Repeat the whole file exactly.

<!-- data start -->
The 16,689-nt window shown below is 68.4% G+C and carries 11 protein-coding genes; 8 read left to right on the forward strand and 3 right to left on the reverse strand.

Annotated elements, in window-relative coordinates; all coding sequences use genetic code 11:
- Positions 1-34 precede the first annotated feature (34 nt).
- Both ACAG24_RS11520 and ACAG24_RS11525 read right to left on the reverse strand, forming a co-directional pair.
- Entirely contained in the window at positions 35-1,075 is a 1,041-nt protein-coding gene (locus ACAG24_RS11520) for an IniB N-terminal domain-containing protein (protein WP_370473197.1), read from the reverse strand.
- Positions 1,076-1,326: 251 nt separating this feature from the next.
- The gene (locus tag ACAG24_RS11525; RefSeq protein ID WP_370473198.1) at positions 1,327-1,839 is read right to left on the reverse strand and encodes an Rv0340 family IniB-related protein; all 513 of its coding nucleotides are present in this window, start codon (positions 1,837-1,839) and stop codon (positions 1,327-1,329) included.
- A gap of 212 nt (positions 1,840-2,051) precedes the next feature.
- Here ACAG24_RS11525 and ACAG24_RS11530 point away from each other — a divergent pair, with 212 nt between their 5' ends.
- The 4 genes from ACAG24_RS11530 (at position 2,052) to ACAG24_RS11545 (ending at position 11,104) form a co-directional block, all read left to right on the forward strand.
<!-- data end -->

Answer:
The 16,689-nt window shown below is 68.4% G+C and carries 11 protein-coding genes; 8 read left to right on the forward strand and 3 right to left on the reverse strand.

Annotated elements, in window-relative coordinates; all coding sequences use genetic code 11:
- Positions 1-34 precede the first annotated feature (34 nt).
- Both ACAG24_RS11520 and ACAG24_RS11525 read right to left on the reverse strand, forming a co-directional pair.
- Entirely contained in the window at positions 35-1,075 is a 1,041-nt protein-coding gene (locus ACAG24_RS11520) for an IniB N-terminal domain-containing protein (protein WP_370473197.1), read from the reverse strand.
- Positions 1,076-1,326: 251 nt separating this feature from the next.
- The gene (locus tag ACAG24_RS11525; RefSeq protein ID WP_370473198.1) at positions 1,327-1,839 is read right to left on the reverse strand and encodes an Rv0340 family IniB-related protein; all 513 of its coding nucleotides are present in this window, start codon (positions 1,837-1,839) and stop codon (positions 1,327-1,329) included.
- A gap of 212 nt (positions 1,840-2,051) precedes the next feature.
- Here ACAG24_RS11525 and ACAG24_RS11530 point away from each other — a divergent pair, with 212 nt between their 5' ends.
- The 4 genes from ACAG24_RS11530 (at position 2,052) to ACAG24_RS11545 (ending at position 11,104) form a co-directional block, all read left to right on the forward strand.